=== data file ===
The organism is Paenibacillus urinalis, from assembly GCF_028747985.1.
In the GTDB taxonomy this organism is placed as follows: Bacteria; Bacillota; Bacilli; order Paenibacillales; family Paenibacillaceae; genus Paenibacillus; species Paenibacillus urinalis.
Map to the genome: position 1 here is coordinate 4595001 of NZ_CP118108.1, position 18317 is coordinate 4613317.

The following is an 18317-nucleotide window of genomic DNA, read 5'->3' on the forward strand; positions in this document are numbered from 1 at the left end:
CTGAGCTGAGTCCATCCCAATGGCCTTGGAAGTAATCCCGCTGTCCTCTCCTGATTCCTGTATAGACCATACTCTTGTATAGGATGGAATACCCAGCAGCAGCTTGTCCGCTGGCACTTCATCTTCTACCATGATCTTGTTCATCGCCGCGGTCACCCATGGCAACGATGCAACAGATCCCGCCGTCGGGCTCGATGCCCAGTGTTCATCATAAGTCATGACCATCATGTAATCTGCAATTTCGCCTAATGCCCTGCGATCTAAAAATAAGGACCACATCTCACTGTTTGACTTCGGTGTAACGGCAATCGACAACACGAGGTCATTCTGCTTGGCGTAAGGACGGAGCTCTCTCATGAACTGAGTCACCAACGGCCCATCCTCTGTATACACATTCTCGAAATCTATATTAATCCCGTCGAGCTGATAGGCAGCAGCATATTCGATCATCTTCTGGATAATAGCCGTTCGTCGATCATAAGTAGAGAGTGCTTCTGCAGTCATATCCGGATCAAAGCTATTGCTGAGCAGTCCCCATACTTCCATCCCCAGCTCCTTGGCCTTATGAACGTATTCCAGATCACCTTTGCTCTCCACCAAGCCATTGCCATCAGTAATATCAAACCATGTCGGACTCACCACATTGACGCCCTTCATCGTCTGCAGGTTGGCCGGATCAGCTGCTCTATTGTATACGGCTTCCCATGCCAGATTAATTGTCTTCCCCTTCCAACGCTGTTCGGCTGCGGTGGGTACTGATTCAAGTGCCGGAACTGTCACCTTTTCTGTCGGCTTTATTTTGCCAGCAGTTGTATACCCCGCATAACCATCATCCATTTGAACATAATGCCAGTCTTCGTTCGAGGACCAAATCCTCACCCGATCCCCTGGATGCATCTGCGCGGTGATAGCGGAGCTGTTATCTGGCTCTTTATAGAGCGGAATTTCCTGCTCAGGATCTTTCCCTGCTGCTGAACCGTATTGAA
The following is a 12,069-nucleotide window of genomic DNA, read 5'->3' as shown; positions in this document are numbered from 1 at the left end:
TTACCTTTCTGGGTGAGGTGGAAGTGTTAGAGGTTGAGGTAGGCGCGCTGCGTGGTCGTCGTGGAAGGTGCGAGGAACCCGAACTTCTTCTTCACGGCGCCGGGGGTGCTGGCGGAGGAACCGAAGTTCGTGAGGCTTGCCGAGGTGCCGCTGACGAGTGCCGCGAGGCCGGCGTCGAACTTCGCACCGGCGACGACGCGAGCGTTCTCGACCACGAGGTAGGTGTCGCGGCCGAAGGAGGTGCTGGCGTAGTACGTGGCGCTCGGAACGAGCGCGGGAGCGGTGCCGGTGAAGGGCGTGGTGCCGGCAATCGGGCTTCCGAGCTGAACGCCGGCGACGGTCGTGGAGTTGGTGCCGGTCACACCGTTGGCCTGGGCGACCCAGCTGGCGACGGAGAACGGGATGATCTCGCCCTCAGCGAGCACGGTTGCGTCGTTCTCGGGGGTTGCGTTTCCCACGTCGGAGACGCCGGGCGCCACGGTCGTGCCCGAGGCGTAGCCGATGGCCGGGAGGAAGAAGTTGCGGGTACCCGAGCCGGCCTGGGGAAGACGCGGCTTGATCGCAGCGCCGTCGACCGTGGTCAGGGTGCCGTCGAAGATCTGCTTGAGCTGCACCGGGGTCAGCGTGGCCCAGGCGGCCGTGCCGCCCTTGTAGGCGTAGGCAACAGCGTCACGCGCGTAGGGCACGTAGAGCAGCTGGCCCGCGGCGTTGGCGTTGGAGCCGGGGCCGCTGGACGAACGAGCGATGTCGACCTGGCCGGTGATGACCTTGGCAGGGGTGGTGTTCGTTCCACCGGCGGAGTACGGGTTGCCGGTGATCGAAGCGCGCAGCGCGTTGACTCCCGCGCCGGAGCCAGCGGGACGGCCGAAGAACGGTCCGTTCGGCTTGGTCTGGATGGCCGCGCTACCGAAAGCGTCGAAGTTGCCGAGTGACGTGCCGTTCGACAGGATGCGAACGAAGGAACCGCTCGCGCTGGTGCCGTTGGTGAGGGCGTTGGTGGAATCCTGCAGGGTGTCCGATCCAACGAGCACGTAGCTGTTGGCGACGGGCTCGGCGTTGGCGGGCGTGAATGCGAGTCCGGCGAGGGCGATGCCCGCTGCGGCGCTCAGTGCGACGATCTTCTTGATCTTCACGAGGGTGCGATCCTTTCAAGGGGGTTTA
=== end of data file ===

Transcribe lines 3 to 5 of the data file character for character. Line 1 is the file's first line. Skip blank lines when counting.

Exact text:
Map to the genome: position 1 here is coordinate 4595001 of NZ_CP118108.1, position 18317 is coordinate 4613317.

The following is an 18317-nucleotide window of genomic DNA, read 5'->3' on the forward strand; positions in this document are numbered from 1 at the left end:
CTGAGCTGAGTCCATCCCAATGGCCTTGGAAGTAATCCCGCTGTCCTCTCCTGATTCCTGTATAGACCATACTCTTGTATAGGATGGAATACCCAGCAGCAGCTTGTCCGCTGGCACTTCATCTTCTACCATGATCTTGTTCATCGCCGCGGTCACCCATGGCAACGATGCAACAGATCCCGCCGTCGGGCTCGATGCCCAGTGTTCATCATAAGTCATGACCATCATGTAATCTGCAATTTCGCCTAATGCCCTGCGATCTAAAAATAAGGACCACATCTCACTGTTTGACTTCGGTGTAACGGCAATCGACAACACGAGGTCATTCTGCTTGGCGTAAGGACGGAGCTCTCTCATGAACTGAGTCACCAACGGCCCATCCTCTGTATACACATTCTCGAAATCTATATTAATCCCGTCGAGCTGATAGGCAGCAGCATATTCGATCATCTTCTGGATAATAGCCGTTCGTCGATCATAAGTAGAGAGTGCTTCTGCAGTCATATCCGGATCAAAGCTATTGCTGAGCAGTCCCCATACTTCCATCCCCAGCTCCTTGGCCTTATGAACGTATTCCAGATCACCTTTGCTCTCCACCAAGCCATTGCCATCAGTAATATCAAACCATGTCGGACTCACCACATTGACGCCCTTCATCGTCTGCAGGTTGGCCGGATCAGCTGCTCTATTGTATACGGCTTCCCATGCCAGATTAATTGTCTTCCCCTTCCAACGCTGTTCGGCTGCGGTGGGTACTGATTCAAGTGCCGGAACTGTCACCTTTTCTGTCGGCTTTATTTTGCCAGCAGTTGTATACCCCGCATAACCATCATCCATTTGAACATAATGCCAGTCTTCGTTCGAGGACCAAATCCTCACCCGATCCCCTGGATGCATCTGCGCGGTGATAGCGGAGCTGTTATCTGGCTCTTTATAGAGCGGAATTTCCTGCTCAGGATCTTTCCCTGCTGCTGAACCGTATTGAA